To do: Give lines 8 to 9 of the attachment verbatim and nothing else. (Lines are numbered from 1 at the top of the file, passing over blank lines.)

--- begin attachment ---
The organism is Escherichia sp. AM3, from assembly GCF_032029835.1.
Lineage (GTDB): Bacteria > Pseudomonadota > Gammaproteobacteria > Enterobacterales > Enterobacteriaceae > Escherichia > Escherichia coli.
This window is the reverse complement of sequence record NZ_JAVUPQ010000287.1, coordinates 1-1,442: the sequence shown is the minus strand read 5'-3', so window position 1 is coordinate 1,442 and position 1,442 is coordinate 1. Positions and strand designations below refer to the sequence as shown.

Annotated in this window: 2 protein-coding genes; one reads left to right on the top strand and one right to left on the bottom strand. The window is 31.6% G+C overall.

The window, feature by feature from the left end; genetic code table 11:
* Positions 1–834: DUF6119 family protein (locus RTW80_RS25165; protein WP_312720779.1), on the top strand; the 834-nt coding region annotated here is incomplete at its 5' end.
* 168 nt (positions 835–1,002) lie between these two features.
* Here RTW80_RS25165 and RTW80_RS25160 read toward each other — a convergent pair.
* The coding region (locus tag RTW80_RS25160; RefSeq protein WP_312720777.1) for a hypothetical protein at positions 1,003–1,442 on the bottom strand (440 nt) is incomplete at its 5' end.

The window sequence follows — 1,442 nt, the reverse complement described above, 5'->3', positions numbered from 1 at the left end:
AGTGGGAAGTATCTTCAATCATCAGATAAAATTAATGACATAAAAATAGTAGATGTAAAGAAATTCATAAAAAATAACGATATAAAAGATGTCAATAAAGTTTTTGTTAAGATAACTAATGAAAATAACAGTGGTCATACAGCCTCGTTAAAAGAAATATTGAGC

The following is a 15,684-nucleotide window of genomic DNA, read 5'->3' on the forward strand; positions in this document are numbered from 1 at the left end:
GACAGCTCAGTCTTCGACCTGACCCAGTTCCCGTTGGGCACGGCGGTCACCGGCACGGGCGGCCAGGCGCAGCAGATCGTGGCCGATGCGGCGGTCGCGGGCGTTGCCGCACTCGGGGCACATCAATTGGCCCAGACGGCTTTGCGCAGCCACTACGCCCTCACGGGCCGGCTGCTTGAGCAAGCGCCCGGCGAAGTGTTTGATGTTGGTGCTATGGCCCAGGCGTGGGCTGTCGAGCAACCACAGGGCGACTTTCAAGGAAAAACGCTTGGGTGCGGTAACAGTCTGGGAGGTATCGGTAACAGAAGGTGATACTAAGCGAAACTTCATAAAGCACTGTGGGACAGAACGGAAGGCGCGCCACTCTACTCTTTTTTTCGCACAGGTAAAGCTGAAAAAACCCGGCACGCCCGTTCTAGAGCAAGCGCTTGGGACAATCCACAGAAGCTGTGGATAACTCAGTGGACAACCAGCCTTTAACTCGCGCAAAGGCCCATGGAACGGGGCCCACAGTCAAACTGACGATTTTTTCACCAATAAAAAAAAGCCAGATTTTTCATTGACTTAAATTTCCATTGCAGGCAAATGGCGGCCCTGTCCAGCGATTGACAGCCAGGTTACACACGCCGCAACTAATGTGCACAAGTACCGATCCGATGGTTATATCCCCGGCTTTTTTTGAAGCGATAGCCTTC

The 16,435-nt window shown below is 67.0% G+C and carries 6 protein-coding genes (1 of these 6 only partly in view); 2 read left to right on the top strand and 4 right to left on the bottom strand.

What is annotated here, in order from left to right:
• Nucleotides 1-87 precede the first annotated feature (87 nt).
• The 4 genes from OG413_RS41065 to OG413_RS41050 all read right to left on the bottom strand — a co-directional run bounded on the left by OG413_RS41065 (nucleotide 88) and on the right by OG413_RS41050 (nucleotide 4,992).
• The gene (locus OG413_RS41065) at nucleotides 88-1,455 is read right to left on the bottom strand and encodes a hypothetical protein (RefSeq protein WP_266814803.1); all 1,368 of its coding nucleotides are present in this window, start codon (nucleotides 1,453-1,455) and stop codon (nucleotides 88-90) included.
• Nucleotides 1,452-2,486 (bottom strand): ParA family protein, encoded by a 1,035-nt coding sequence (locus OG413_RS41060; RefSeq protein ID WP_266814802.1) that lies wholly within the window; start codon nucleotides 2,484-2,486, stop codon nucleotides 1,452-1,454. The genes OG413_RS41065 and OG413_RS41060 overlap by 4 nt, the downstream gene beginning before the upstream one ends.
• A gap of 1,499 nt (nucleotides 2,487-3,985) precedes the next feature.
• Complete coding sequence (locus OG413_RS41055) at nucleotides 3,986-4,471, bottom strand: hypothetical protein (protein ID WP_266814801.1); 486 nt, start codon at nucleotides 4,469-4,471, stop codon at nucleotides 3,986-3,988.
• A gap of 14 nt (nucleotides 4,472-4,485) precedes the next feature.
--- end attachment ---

* Here RTW80_RS25165 and RTW80_RS25160 read toward each other — a convergent pair.
* The coding region (locus tag RTW80_RS25160; RefSeq protein WP_312720777.1) for a hypothetical protein at positions 1,003–1,442 on the bottom strand (440 nt) is incomplete at its 5' end.